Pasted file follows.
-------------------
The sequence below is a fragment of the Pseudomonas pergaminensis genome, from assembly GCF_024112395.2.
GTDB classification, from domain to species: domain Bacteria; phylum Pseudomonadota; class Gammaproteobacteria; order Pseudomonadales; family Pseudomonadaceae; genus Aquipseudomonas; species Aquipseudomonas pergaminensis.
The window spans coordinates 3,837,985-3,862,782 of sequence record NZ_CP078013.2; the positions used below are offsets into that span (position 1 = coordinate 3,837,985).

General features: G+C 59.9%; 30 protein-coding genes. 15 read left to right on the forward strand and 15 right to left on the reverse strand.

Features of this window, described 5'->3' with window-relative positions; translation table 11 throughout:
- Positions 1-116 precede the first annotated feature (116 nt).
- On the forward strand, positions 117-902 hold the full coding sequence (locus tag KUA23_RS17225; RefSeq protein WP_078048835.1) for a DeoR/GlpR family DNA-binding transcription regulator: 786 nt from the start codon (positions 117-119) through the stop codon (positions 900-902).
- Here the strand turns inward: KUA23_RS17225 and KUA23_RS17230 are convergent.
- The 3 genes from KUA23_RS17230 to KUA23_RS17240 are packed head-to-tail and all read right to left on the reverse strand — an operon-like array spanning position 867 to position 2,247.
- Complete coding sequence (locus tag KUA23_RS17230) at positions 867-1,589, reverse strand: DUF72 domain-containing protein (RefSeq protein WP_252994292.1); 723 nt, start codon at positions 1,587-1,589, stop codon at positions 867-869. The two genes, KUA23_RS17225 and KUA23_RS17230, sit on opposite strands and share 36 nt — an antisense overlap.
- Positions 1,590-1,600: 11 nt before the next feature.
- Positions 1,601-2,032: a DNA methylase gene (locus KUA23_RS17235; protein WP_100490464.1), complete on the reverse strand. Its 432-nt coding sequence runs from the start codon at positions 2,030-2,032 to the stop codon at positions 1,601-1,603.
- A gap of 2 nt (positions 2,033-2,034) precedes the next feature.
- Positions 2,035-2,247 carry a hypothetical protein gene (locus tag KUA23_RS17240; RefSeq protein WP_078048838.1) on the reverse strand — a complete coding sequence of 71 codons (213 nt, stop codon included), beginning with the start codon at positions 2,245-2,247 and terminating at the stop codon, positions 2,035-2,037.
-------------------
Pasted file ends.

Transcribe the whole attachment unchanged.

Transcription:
The sequence below is a fragment of the Pseudomonas pergaminensis genome, from assembly GCF_024112395.2.
GTDB classification, from domain to species: domain Bacteria; phylum Pseudomonadota; class Gammaproteobacteria; order Pseudomonadales; family Pseudomonadaceae; genus Aquipseudomonas; species Aquipseudomonas pergaminensis.
The window spans coordinates 3,837,985-3,862,782 of sequence record NZ_CP078013.2; the positions used below are offsets into that span (position 1 = coordinate 3,837,985).

General features: G+C 59.9%; 30 protein-coding genes. 15 read left to right on the forward strand and 15 right to left on the reverse strand.

Features of this window, described 5'->3' with window-relative positions; translation table 11 throughout:
- Positions 1-116 precede the first annotated feature (116 nt).
- On the forward strand, positions 117-902 hold the full coding sequence (locus tag KUA23_RS17225; RefSeq protein WP_078048835.1) for a DeoR/GlpR family DNA-binding transcription regulator: 786 nt from the start codon (positions 117-119) through the stop codon (positions 900-902).
- Here the strand turns inward: KUA23_RS17225 and KUA23_RS17230 are convergent.
- The 3 genes from KUA23_RS17230 to KUA23_RS17240 are packed head-to-tail and all read right to left on the reverse strand — an operon-like array spanning position 867 to position 2,247.
- Complete coding sequence (locus tag KUA23_RS17230) at positions 867-1,589, reverse strand: DUF72 domain-containing protein (RefSeq protein WP_252994292.1); 723 nt, start codon at positions 1,587-1,589, stop codon at positions 867-869. The two genes, KUA23_RS17225 and KUA23_RS17230, sit on opposite strands and share 36 nt — an antisense overlap.
- Positions 1,590-1,600: 11 nt before the next feature.
- Positions 1,601-2,032: a DNA methylase gene (locus KUA23_RS17235; protein WP_100490464.1), complete on the reverse strand. Its 432-nt coding sequence runs from the start codon at positions 2,030-2,032 to the stop codon at positions 1,601-1,603.
- A gap of 2 nt (positions 2,033-2,034) precedes the next feature.
- Positions 2,035-2,247 carry a hypothetical protein gene (locus tag KUA23_RS17240; RefSeq protein WP_078048838.1) on the reverse strand — a complete coding sequence of 71 codons (213 nt, stop codon included), beginning with the start codon at positions 2,245-2,247 and terminating at the stop codon, positions 2,035-2,037.